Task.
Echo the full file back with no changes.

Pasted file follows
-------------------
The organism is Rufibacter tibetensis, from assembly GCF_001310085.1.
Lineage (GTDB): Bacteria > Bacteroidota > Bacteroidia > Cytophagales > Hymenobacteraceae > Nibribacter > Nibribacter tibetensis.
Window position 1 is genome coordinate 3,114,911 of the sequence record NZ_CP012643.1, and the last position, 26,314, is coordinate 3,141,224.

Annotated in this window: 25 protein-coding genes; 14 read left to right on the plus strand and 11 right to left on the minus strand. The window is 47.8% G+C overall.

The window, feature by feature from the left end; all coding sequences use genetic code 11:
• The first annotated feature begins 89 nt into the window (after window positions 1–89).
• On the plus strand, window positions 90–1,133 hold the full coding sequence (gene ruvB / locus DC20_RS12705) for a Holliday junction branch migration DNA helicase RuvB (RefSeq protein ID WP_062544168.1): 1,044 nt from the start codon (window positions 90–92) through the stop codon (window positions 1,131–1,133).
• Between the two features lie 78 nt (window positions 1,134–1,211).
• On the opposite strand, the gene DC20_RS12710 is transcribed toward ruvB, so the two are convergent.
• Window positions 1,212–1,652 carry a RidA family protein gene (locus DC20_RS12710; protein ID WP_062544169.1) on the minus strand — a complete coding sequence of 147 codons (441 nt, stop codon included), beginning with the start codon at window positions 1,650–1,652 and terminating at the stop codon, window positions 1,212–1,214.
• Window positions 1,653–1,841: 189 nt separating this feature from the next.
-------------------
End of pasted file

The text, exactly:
The organism is Rufibacter tibetensis, from assembly GCF_001310085.1.
Lineage (GTDB): Bacteria > Bacteroidota > Bacteroidia > Cytophagales > Hymenobacteraceae > Nibribacter > Nibribacter tibetensis.
Window position 1 is genome coordinate 3,114,911 of the sequence record NZ_CP012643.1, and the last position, 26,314, is coordinate 3,141,224.

Annotated in this window: 25 protein-coding genes; 14 read left to right on the plus strand and 11 right to left on the minus strand. The window is 47.8% G+C overall.

The window, feature by feature from the left end; all coding sequences use genetic code 11:
• The first annotated feature begins 89 nt into the window (after window positions 1–89).
• On the plus strand, window positions 90–1,133 hold the full coding sequence (gene ruvB / locus DC20_RS12705) for a Holliday junction branch migration DNA helicase RuvB (RefSeq protein ID WP_062544168.1): 1,044 nt from the start codon (window positions 90–92) through the stop codon (window positions 1,131–1,133).
• Between the two features lie 78 nt (window positions 1,134–1,211).
• On the opposite strand, the gene DC20_RS12710 is transcribed toward ruvB, so the two are convergent.
• Window positions 1,212–1,652 carry a RidA family protein gene (locus DC20_RS12710; protein ID WP_062544169.1) on the minus strand — a complete coding sequence of 147 codons (441 nt, stop codon included), beginning with the start codon at window positions 1,650–1,652 and terminating at the stop codon, window positions 1,212–1,214.
• Window positions 1,653–1,841: 189 nt separating this feature from the next.